This is problematic on two levels: first, because no one who has ever watched TV before would believe for a minute that Sam was going to kill a child, so the whole thing smacks of the writers walking right up to something transgressive and (how I've grown to hate this word) dark without ever having any intention of following through with it, and second because, though it's very nice for Sam that his girlfriend is safe, that doesn't do much for the other 2008 murder victim, for whom he doesn't seem to spare a thought when he decides not to take the killer's life in 1973. The new pilot also does away entirely with the UK original's final scenes, in which a friend of Annie's nearly manipulates Sam into taking his own life. I don't know how I feel about this change. On the one hand, that plot point always felt to me like the show going a bit too far, taking both Sam and Annie (not to mention her friend) into the realm of irrational behavior far too quickly. On the other hand, if there's one attitude that characterizes the new US pilot, it is clearly the desire to file off the original's rough edges and make it more palatable, and I can't help but think that the new version could have stood to go a little way off the deep end.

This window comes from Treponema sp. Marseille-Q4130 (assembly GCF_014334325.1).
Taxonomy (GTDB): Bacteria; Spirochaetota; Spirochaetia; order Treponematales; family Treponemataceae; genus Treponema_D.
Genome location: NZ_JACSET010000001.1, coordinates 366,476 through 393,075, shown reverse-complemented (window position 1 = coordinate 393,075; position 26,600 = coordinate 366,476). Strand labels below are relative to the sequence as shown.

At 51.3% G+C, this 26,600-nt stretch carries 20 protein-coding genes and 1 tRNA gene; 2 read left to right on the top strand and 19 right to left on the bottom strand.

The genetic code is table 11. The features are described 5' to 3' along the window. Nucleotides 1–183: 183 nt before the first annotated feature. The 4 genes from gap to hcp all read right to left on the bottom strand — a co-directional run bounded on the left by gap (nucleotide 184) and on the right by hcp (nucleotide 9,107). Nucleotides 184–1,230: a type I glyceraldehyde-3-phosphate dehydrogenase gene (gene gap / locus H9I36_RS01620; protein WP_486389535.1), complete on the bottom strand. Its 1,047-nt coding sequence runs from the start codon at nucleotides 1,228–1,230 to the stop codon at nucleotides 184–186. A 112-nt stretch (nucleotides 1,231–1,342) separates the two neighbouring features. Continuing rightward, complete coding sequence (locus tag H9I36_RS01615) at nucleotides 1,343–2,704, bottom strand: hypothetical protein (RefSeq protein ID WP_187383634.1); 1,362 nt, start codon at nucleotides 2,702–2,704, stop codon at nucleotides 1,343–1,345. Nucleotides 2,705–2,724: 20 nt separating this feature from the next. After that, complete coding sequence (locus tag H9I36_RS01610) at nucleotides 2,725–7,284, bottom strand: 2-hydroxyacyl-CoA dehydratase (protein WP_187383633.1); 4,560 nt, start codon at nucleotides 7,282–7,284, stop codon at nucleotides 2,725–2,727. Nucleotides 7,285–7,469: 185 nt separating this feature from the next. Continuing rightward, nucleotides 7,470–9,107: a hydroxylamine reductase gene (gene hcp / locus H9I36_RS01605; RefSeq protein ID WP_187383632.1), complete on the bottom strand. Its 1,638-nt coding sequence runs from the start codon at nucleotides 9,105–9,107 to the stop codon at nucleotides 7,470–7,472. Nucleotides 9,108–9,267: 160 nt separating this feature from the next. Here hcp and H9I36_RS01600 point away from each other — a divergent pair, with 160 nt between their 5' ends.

In the end, however, these are minor deviations in a whole that still feels like a lesser retread of the UK original with no personality of its own. The only point at which the US Life on Mars does something truly original is during Sam's transition to 1973, when the strangeness of his situation is brought home by him looking up, gaping with astonishment, at the recently completed Twin Towers. It's a uniquely American--uniquely New York-ish--touch, but also a lonely one. That said, it seems to me that we won't get a sense of whether and how the American Life on Mars is going to develop its own personality until we get a little further into the season, moving away from a pilot which we have, at this point, seen three versions of, and into standalone episodes which will hopefully take advantage of the new show's American setting to tell its own stories (and, according to some reviews, suggesting a new spin on the original series's choice between coma, time travel, and insanity as the solution to Sam's predicament). For the sake of this possibility, I'm willing to give the US Life on Mars a bit of leeway, but what I need from it now is a spark--of personality, of originality, of life--to justify its existence.